The Church of Jesus Christ of Latter-day Saints in America is reportedly bringing in $7 billion a year from donations alone, an analysis into the church's finances has revealed,. The analysis also reveals that GOP presidential candidate Mitt Romney is one of the top donors.
The Latter-day Saints church owns about $35 billion worth of temples and meeting houses around the world, according to Reuters. However, because the Mormon Church owns farms, ranches, shopping malls and other commercial ventures, its exact fortune is difficult to estimate precisely on a global scale.
The research was conducted by University of Tampa sociologist Ryan Cragun and Reuters, and used data from church records in countries that provide more transparency than the Mormon branch in the United States.
In a commentary, the Reuters report suggests that if the U.S. Church was more transparent, some "would call for less spending on real estate and more on charitable causes to improve membership growth -- the Mormons' return on investment."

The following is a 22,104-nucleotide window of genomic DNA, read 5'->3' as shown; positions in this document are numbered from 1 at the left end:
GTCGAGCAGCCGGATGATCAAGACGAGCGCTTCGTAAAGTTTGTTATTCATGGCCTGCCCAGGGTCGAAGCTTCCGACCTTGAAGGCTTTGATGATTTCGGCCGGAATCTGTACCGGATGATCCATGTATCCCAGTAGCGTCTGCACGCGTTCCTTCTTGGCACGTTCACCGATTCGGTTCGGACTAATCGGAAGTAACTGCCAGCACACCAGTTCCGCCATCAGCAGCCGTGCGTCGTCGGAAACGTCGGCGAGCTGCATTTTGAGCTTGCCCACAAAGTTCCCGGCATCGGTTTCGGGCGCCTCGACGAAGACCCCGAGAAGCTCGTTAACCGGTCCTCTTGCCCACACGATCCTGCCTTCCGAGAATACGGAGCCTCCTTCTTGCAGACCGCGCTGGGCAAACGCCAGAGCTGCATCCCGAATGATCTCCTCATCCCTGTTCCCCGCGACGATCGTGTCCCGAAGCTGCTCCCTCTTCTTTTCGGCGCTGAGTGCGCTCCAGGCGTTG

"Most of the revenue of the religion is from the U.S., and a large percentage comes from an elite cadre of wealthy donors, like Mitt Romney," added Cragun. "(It) is a religion that appeals to economically successful men by rewarding their financial acuity with respect and positions of prestige within the religion."
GOP Presidential candidate Mitt Romney has reportedly given more than $4.1 million over the past two years, while other wealthy high-profile Mormon individuals include J.W. "Bill" Marriott Jr. whose family owns a chain of hotels, and entertainer Donny Osmond.
The Mormon Church has approximately 14 million members worldwide, most of whom live outside America. As per Church expectations, members are supposed to tithe 10 percent of their income to the Church, but statistics indicate that only about 40 percent of Mormons actually attend church on a weekly basis in Canada and the U.S.
"Other projections are speculative and do not reflect an understanding of how the Church uses its income to bless the lives of people," commented Mormon Church spokesman Michael Purdy, declining to confirm the numbers.